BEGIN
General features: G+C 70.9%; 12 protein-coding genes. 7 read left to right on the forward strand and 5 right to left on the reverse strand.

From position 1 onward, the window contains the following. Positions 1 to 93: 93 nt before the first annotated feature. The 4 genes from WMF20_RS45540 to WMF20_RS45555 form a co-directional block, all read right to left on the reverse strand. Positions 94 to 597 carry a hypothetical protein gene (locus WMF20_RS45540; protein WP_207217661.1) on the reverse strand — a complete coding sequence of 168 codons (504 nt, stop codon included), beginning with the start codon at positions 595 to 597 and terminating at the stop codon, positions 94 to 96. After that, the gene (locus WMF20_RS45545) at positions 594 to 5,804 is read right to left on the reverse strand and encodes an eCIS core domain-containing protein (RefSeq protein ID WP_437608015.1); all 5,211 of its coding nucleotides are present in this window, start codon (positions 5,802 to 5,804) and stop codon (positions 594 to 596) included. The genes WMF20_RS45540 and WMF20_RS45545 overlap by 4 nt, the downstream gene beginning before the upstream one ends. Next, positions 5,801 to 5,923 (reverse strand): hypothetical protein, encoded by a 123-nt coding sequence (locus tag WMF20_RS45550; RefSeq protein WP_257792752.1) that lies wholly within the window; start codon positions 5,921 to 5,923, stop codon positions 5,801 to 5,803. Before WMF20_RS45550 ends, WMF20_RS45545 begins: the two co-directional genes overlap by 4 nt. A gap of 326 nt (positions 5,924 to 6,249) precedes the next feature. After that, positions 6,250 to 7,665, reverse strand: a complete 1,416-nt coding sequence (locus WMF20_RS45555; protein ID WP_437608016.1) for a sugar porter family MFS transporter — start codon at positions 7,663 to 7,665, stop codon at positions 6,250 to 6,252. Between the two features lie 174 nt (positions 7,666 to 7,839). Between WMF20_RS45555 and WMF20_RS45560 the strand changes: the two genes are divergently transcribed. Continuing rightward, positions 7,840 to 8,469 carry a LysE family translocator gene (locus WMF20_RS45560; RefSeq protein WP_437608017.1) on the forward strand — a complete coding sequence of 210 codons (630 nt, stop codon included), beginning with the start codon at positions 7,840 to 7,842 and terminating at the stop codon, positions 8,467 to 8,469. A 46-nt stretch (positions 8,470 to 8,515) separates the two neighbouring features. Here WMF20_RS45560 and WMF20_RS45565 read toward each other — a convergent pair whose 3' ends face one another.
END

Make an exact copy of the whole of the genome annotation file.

General features: G+C 70.9%; 12 protein-coding genes. 7 read left to right on the forward strand and 5 right to left on the reverse strand.

From position 1 onward, the window contains the following. Positions 1 to 93: 93 nt before the first annotated feature. The 4 genes from WMF20_RS45540 to WMF20_RS45555 form a co-directional block, all read right to left on the reverse strand. Positions 94 to 597 carry a hypothetical protein gene (locus WMF20_RS45540; protein WP_207217661.1) on the reverse strand — a complete coding sequence of 168 codons (504 nt, stop codon included), beginning with the start codon at positions 595 to 597 and terminating at the stop codon, positions 94 to 96. After that, the gene (locus WMF20_RS45545) at positions 594 to 5,804 is read right to left on the reverse strand and encodes an eCIS core domain-containing protein (RefSeq protein ID WP_437608015.1); all 5,211 of its coding nucleotides are present in this window, start codon (positions 5,802 to 5,804) and stop codon (positions 594 to 596) included. The genes WMF20_RS45540 and WMF20_RS45545 overlap by 4 nt, the downstream gene beginning before the upstream one ends. Next, positions 5,801 to 5,923 (reverse strand): hypothetical protein, encoded by a 123-nt coding sequence (locus tag WMF20_RS45550; RefSeq protein WP_257792752.1) that lies wholly within the window; start codon positions 5,921 to 5,923, stop codon positions 5,801 to 5,803. Before WMF20_RS45550 ends, WMF20_RS45545 begins: the two co-directional genes overlap by 4 nt. A gap of 326 nt (positions 5,924 to 6,249) precedes the next feature. After that, positions 6,250 to 7,665, reverse strand: a complete 1,416-nt coding sequence (locus WMF20_RS45555; protein ID WP_437608016.1) for a sugar porter family MFS transporter — start codon at positions 7,663 to 7,665, stop codon at positions 6,250 to 6,252. Between the two features lie 174 nt (positions 7,666 to 7,839). Between WMF20_RS45555 and WMF20_RS45560 the strand changes: the two genes are divergently transcribed. Continuing rightward, positions 7,840 to 8,469 carry a LysE family translocator gene (locus WMF20_RS45560; RefSeq protein WP_437608017.1) on the forward strand — a complete coding sequence of 210 codons (630 nt, stop codon included), beginning with the start codon at positions 7,840 to 7,842 and terminating at the stop codon, positions 8,467 to 8,469. A 46-nt stretch (positions 8,470 to 8,515) separates the two neighbouring features. Here WMF20_RS45560 and WMF20_RS45565 read toward each other — a convergent pair whose 3' ends face one another.